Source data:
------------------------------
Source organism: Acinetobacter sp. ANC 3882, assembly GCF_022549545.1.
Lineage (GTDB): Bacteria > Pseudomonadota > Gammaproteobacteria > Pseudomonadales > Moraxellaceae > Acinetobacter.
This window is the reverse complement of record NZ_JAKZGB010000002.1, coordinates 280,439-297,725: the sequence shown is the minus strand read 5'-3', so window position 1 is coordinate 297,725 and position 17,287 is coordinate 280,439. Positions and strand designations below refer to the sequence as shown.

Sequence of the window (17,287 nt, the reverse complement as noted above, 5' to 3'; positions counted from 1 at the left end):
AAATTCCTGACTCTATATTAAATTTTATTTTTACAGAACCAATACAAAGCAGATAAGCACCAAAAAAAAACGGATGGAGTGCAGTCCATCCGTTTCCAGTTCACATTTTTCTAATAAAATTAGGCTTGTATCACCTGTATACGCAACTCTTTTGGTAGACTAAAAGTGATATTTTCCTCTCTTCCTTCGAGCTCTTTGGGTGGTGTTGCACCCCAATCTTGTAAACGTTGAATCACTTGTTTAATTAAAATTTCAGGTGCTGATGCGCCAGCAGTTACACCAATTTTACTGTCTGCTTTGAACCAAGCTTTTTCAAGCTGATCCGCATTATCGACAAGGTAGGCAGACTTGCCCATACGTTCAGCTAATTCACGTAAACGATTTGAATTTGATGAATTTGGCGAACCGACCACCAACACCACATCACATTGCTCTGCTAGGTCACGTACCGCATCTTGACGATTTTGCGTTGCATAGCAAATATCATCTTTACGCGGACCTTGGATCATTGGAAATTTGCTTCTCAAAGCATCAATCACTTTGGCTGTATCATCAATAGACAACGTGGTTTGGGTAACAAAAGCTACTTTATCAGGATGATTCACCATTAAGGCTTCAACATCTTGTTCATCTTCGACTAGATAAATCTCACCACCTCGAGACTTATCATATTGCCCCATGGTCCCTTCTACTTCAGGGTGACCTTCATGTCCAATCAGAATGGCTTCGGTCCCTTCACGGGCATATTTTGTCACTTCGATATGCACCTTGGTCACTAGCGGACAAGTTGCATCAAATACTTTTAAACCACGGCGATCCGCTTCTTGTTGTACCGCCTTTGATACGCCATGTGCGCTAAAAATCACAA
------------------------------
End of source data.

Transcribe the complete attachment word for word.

Source organism: Acinetobacter sp. ANC 3882, assembly GCF_022549545.1.
Lineage (GTDB): Bacteria > Pseudomonadota > Gammaproteobacteria > Pseudomonadales > Moraxellaceae > Acinetobacter.
This window is the reverse complement of record NZ_JAKZGB010000002.1, coordinates 280,439-297,725: the sequence shown is the minus strand read 5'-3', so window position 1 is coordinate 297,725 and position 17,287 is coordinate 280,439. Positions and strand designations below refer to the sequence as shown.

Sequence of the window (17,287 nt, the reverse complement as noted above, 5' to 3'; positions counted from 1 at the left end):
AAATTCCTGACTCTATATTAAATTTTATTTTTACAGAACCAATACAAAGCAGATAAGCACCAAAAAAAAACGGATGGAGTGCAGTCCATCCGTTTCCAGTTCACATTTTTCTAATAAAATTAGGCTTGTATCACCTGTATACGCAACTCTTTTGGTAGACTAAAAGTGATATTTTCCTCTCTTCCTTCGAGCTCTTTGGGTGGTGTTGCACCCCAATCTTGTAAACGTTGAATCACTTGTTTAATTAAAATTTCAGGTGCTGATGCGCCAGCAGTTACACCAATTTTACTGTCTGCTTTGAACCAAGCTTTTTCAAGCTGATCCGCATTATCGACAAGGTAGGCAGACTTGCCCATACGTTCAGCTAATTCACGTAAACGATTTGAATTTGATGAATTTGGCGAACCGACCACCAACACCACATCACATTGCTCTGCTAGGTCACGTACCGCATCTTGACGATTTTGCGTTGCATAGCAAATATCATCTTTACGCGGACCTTGGATCATTGGAAATTTGCTTCTCAAAGCATCAATCACTTTGGCTGTATCATCAATAGACAACGTGGTTTGGGTAACAAAAGCTACTTTATCAGGATGATTCACCATTAAGGCTTCAACATCTTGTTCATCTTCGACTAGATAAATCTCACCACCTCGAGACTTATCATATTGCCCCATGGTCCCTTCTACTTCAGGGTGACCTTCATGTCCAATCAGAATGGCTTCGGTCCCTTCACGGGCATATTTTGTCACTTCGATATGCACCTTGGTCACTAGCGGACAAGTTGCATCAAATACTTTTAAACCACGGCGATCCGCTTCTTGTTGTACCGCCTTTGATACGCCATGTGCGCTAAAAATCACAA